Posted by: alexswallow | December 2, 2013

New York, New York and a dream fulfilled

empire view from rock

View from Top of the Rock at the Rockefeller

Last week I managed to fulfil one of my lifetime ambitions- to go to New York. I’ve spoken in a previous post about how much I wanted to go there.

I was so incredibly excited- I actually cried on the plane out there. Although that may have partly been due to how happy I was at getting free legroom due to us sitting next to the emergency door. The reason I finally had the opportunity to go is that my fiancee Nisha’s sister is out there for work so we thought it would be rude not to visit for a few days.

After landing at Newark I just couldn’t wait to get to Manhattan. I felt that even if I was there for a few minutes and then for some reason I had to leave again, I would always feel that I had managed to live my dream. The train from Newark to Penn station was pretty interesting. It reminded me that the US is not really the land of public transport.

Anyway, when I first laid eyes on Manhattan, all of that was forgotten:

first time

The first ever time I emerged into Manhattan!

I just couldn’t believe that I had finally made it!

We got to stay in an apartment high up in a great area between Times Square and Central Park and over the next few days I set about ticking all the main things I most wanted to do off my list. Within about 2 hours of going out I had tried my first New York hot dog, pretzel, pizza and coffee and seen Times Square, the ice rink outside the Rockefeller Centre and the Cathedral.

Aside from just wanting to stand with the skyscrapers around me, the thing that I most wanted to do on the trip was to go to Katz’s Deli- you know, the one in ‘When Harry met Sally’. There is even a sign saying ‘I’ll have what she’s having’ above the appropriate seat! I am quite a foodie and I’d say that Katz’s is probably the place I most wanted to eat at in the world, aside from say Heston Blumenthal or Rene Redzepi rustling something up for me in their kitchens. Specifically, I wanted to try a pastrami sandwich at Katz’s, which was everything I hoped it would be:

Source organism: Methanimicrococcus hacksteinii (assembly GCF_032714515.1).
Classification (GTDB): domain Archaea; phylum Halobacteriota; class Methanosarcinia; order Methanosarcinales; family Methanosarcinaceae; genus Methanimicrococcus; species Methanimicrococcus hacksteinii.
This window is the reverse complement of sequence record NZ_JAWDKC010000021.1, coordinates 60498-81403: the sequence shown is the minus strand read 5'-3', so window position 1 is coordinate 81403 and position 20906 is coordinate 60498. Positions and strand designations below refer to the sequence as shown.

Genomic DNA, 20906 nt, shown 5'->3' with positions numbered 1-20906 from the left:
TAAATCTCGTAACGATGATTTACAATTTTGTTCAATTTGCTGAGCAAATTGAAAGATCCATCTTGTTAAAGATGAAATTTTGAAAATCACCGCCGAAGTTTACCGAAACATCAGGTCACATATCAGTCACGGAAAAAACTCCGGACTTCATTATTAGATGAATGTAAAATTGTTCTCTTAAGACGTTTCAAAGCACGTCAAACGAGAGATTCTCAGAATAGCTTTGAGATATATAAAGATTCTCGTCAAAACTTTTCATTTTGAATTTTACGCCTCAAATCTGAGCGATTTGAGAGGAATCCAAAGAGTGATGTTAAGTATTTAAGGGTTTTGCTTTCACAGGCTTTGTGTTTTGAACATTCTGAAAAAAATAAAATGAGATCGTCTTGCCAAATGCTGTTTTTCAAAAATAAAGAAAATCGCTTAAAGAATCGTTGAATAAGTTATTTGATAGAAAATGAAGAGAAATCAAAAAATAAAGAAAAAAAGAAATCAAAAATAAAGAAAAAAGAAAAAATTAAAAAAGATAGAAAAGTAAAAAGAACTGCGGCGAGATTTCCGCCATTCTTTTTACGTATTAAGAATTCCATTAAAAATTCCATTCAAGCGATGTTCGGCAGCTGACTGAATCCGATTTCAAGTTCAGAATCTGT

katz

Katz’s Deli

Another must do for us was Central Park. I thought it was beautiful and interesting, but not quite how I think a park should look (maybe I have quite English sensibilities when it comes to parks). My favourite things included the John Lennon memorial- despite being more of a McCartney fan- and a group of probably the best street entertainers that I have ever seen. What really stood out for me about the park, aside from its sheer scale, was the fact that it was surrounded by massive buildings on all sides. I have never seen anything like it.

park

Central Park

Something else very much on my food list was Grimaldi’s pizza. It is over the river in Brooklyn which was a great excuse to walk over the Brooklyn Bridge. The walk was beautiful, with stunning views of lower Manhattan. As we started to walk in Brooklyn it began to snow- luckily the restaurant was close. The pizza was phenomenal, here’s mine:

pizz

Nisha’s sister Seema in front of my pizza at Grimaldi’s!

Another type of pizza was one of the most amazing bargains we encountered on our holiday- shops which sold slices of pizza for less than a dollar (current equivalent- about 60p)! Plus, at least to our British palate it wasn’t bad pizza either. It was such a pleasure seeing a real mix of people in the shop enjoying their slice:

new york pizza

One of the biggest bargains in the city!

Something else which was an amazing bargain was the Staten Island Ferry. Completely free, it takes you from the southern tip of Manhattan across to Staten Island, with sights of Ellis Island and the Statue of Liberty on the way. After seeing the statue so many times in films and pictures, it was pretty surreal to see it with my own eyes:

statue bettr